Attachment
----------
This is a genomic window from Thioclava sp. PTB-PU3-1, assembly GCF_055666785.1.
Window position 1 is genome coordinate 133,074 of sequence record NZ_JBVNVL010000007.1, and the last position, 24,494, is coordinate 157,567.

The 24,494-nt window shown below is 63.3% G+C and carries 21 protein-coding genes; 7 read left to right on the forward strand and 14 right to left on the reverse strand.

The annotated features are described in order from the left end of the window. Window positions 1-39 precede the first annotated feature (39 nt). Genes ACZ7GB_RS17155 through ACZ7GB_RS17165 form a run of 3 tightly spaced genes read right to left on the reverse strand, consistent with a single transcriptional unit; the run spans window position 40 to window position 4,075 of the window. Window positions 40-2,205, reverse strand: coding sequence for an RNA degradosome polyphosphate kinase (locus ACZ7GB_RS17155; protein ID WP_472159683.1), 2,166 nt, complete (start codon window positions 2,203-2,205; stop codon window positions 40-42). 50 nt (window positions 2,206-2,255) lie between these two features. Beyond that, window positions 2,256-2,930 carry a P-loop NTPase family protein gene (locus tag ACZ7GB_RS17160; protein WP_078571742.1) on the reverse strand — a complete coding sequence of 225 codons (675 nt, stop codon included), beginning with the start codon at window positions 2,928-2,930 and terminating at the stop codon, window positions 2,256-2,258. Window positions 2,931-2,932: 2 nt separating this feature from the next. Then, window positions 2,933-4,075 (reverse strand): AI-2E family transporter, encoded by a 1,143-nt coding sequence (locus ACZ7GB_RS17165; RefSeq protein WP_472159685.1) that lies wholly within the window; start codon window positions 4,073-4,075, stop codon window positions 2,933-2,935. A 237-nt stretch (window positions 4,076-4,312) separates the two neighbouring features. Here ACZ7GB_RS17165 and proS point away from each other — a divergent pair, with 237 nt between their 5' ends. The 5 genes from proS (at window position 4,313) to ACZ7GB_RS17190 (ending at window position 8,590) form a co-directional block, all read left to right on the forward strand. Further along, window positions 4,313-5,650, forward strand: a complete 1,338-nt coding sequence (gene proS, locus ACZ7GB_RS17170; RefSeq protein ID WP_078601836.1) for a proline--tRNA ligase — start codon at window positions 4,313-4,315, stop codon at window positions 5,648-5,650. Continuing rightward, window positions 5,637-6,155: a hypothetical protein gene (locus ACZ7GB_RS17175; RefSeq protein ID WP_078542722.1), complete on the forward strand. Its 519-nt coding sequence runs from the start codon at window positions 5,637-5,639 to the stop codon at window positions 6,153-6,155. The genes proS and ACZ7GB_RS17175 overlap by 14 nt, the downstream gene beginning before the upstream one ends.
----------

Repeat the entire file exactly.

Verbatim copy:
This is a genomic window from Thioclava sp. PTB-PU3-1, assembly GCF_055666785.1.
Window position 1 is genome coordinate 133,074 of sequence record NZ_JBVNVL010000007.1, and the last position, 24,494, is coordinate 157,567.

The 24,494-nt window shown below is 63.3% G+C and carries 21 protein-coding genes; 7 read left to right on the forward strand and 14 right to left on the reverse strand.

The annotated features are described in order from the left end of the window. Window positions 1-39 precede the first annotated feature (39 nt). Genes ACZ7GB_RS17155 through ACZ7GB_RS17165 form a run of 3 tightly spaced genes read right to left on the reverse strand, consistent with a single transcriptional unit; the run spans window position 40 to window position 4,075 of the window. Window positions 40-2,205, reverse strand: coding sequence for an RNA degradosome polyphosphate kinase (locus ACZ7GB_RS17155; protein ID WP_472159683.1), 2,166 nt, complete (start codon window positions 2,203-2,205; stop codon window positions 40-42). 50 nt (window positions 2,206-2,255) lie between these two features. Beyond that, window positions 2,256-2,930 carry a P-loop NTPase family protein gene (locus tag ACZ7GB_RS17160; protein WP_078571742.1) on the reverse strand — a complete coding sequence of 225 codons (675 nt, stop codon included), beginning with the start codon at window positions 2,928-2,930 and terminating at the stop codon, window positions 2,256-2,258. Window positions 2,931-2,932: 2 nt separating this feature from the next. Then, window positions 2,933-4,075 (reverse strand): AI-2E family transporter, encoded by a 1,143-nt coding sequence (locus ACZ7GB_RS17165; RefSeq protein WP_472159685.1) that lies wholly within the window; start codon window positions 4,073-4,075, stop codon window positions 2,933-2,935. A 237-nt stretch (window positions 4,076-4,312) separates the two neighbouring features. Here ACZ7GB_RS17165 and proS point away from each other — a divergent pair, with 237 nt between their 5' ends. The 5 genes from proS (at window position 4,313) to ACZ7GB_RS17190 (ending at window position 8,590) form a co-directional block, all read left to right on the forward strand. Further along, window positions 4,313-5,650, forward strand: a complete 1,338-nt coding sequence (gene proS, locus ACZ7GB_RS17170; RefSeq protein ID WP_078601836.1) for a proline--tRNA ligase — start codon at window positions 4,313-4,315, stop codon at window positions 5,648-5,650. Continuing rightward, window positions 5,637-6,155: a hypothetical protein gene (locus ACZ7GB_RS17175; RefSeq protein ID WP_078542722.1), complete on the forward strand. Its 519-nt coding sequence runs from the start codon at window positions 5,637-5,639 to the stop codon at window positions 6,153-6,155. The genes proS and ACZ7GB_RS17175 overlap by 14 nt, the downstream gene beginning before the upstream one ends.